Competence is quick, nuance is slow. Going from zero to sixty, metaphorically taking a completely new student from no skill to useable skill is relatively easy and relatively quick. Everyone makes huge gains when they start a new study- the learning curve is steep, and that can be addictive.
It takes a different kind of teacher and a different mindset on the part of the student to take that competency to a higher level. Perhaps yet a different one to increase the skill still more.
Some go into 'refinement' and that can be rewarding or a trap. You can look at anything through steadily increasing powers of magnification and find endless variation and information. The rock at normal sight is a rock with a given shape and substance. At ten times magnification there are previously unseen cracks, stresses and topography. At a hundred there are many different crystals in complex matrices.. and on and on until you are dealing with particals at the edge of comprehension, or dealing with things that can only be experienced indirectly (aside- this also happens in long-term relationships with spouses or coworkers: things too small to notice in the early months and years become glaring in the selective memory as the easy parts become unnoticed, taken for granted).
Refinement is rewarding in that it is a life-long endeavor of improvement and discipline; a trap in that these details can become more important than the basics and the original reason for studying at all can be forgotten.
I separate nuance from refinement. Refinement can be achieved merely by looking harder. Nuance requires looking in a new way. An example is 'fighting emptiness'. At close quarters it is usually instinctive to attempt tp match strength with strength and a lot of skill training goes into maximizing the use of leverage or exploiting subtle vagaries of momentum and balance. Fighting emptiness is learning to see where the opponent _isn't_, where he has NO strength and begin working in and from this space. It usually requires no new skill, but opens up a vast world of application. Nuances can jack up the learning curve (especially as measured by successful application) back to a beginner's learning speed.
In fighting and martial arts, your competence can be my nuance and vice-versa. If you have studied a system based on delivering crushing power, manipulating the threat's balance and momentum may be an advanced study for you, possibly almost mystical. It is right there and always has been but is invisible until you are taught to see it. Conversely, if my style centers on balance and momentum, the application of crushing power may be a mystery. Both competencies work, both nuances increase the effectiveness.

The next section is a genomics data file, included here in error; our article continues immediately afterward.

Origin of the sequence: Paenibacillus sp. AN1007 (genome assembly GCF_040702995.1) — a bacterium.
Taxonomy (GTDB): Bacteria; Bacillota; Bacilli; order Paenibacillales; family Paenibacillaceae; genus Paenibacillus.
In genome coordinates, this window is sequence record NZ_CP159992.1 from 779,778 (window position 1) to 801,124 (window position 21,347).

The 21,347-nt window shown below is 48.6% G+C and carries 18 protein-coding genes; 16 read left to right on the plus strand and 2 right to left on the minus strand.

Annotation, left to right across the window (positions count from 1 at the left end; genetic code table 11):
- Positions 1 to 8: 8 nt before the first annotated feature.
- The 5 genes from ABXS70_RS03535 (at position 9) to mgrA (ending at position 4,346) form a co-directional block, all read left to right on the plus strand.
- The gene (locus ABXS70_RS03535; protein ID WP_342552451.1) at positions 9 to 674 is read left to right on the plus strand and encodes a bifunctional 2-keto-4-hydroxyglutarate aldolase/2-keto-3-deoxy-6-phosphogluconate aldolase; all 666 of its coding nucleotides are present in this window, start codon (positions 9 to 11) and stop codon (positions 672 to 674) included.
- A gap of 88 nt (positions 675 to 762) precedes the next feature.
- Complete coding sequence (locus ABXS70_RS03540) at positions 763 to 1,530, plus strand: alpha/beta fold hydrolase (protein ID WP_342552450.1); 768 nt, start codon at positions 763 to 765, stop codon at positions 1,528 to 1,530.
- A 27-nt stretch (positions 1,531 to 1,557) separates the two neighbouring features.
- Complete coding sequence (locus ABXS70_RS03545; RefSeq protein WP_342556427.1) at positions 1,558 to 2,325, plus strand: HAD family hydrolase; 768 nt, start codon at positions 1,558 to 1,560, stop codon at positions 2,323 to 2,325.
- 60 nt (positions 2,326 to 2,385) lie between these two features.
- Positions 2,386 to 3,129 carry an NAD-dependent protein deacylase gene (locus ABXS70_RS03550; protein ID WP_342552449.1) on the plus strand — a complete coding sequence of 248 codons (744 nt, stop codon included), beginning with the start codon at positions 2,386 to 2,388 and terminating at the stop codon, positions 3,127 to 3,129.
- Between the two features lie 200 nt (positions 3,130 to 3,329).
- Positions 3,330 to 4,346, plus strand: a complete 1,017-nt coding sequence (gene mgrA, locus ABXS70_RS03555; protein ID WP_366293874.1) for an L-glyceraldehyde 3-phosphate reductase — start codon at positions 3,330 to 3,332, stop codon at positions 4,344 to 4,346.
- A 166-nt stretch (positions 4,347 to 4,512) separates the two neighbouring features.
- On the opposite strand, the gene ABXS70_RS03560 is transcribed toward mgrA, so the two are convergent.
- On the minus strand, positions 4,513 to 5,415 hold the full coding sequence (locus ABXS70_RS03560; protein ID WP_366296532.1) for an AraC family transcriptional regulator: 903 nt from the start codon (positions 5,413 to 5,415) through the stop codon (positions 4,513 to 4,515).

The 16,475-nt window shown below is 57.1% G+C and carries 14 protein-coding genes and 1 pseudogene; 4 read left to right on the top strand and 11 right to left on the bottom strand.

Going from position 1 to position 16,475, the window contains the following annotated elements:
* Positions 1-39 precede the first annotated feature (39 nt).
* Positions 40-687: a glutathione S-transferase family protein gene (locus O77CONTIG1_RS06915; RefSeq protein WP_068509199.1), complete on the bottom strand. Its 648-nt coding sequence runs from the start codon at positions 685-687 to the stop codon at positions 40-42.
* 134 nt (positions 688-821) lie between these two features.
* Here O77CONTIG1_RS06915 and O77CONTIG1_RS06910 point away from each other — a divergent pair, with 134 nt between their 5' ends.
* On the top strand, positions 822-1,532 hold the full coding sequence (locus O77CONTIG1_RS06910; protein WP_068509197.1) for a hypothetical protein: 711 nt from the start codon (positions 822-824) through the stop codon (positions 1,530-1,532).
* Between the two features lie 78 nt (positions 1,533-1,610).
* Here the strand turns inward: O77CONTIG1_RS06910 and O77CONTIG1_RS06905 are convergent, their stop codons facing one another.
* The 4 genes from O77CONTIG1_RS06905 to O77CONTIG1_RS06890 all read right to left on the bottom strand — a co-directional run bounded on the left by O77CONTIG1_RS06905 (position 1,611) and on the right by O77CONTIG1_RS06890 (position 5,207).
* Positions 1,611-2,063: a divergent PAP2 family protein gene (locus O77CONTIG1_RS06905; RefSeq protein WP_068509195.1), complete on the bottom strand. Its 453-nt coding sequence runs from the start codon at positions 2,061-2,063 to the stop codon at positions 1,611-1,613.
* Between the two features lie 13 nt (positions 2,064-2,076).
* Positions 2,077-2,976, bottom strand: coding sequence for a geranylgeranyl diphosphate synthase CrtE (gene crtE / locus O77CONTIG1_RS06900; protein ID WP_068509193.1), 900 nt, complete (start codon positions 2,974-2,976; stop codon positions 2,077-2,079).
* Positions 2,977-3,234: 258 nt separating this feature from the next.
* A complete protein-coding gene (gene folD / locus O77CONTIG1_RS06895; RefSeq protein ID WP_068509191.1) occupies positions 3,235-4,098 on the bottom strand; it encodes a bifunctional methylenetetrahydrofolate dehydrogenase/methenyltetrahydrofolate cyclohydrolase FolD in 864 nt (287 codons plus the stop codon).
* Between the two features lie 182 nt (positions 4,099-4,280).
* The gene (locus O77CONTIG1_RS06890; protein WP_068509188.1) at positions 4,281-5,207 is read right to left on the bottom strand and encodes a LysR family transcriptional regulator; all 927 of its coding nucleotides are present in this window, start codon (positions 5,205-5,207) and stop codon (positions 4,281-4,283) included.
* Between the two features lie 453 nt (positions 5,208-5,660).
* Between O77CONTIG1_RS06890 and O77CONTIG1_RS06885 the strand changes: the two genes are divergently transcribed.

You will find advanced nuance in many things, some are the same with different names. The concept of fighting emptiness is familiar to me from judo, jujutsu, aikido (thanks SOL), Chen Taiji (thanks, Ted), Japanese swordsmanship and even once in a karate class long ago. Searching for nuance is one of the big advantages of cross-training. There are only so many ways to move a human body- but there are an infinite number of ways of understanding, explaining or teaching the ways. And there are a near-infinite number of ways of prioritizing them, often based on what the skills were dealing with: your village worries about being unarmed against a sword? Better not be there. Your tribe carries out duels with knives on sloping muddy hills? Better learn to slice while crawling. Your culture has hundreds of years of unarmed one on one duels? Gonna have lots of nuance and refinement in those systems... but the nuance will be different than the clans who have spent hundreds of years in a perpetual civil war.
The hard part, when you quest for nuance, is integration. Refinement can be hard too. When you are playing with atoms and crystals it is easy to forget that the problem is human sized. Nuance, though, must be integrated.
It can be hard. The most common example is teaching grappling to strikers. They immediately stop striking the second they hit the ground. They create an artificial separation of these skills: in this situation, these skills; in that situation, those skills. It happens with cops, too. They take a "tactical groundfighting course" and completely forget weapon retention, available force options, radios, the environment and sometimes the mission, going for the submission instead of either the escape or the cuff.
The skills must be played with, the insights allowed to play off of each other with gentle reminders from the teacher when an area of nuance is missed. In most arts, going from zero to sixty, the instructor is teaching you to move. At sixty to eighty, the instructor needs to teach you to see.
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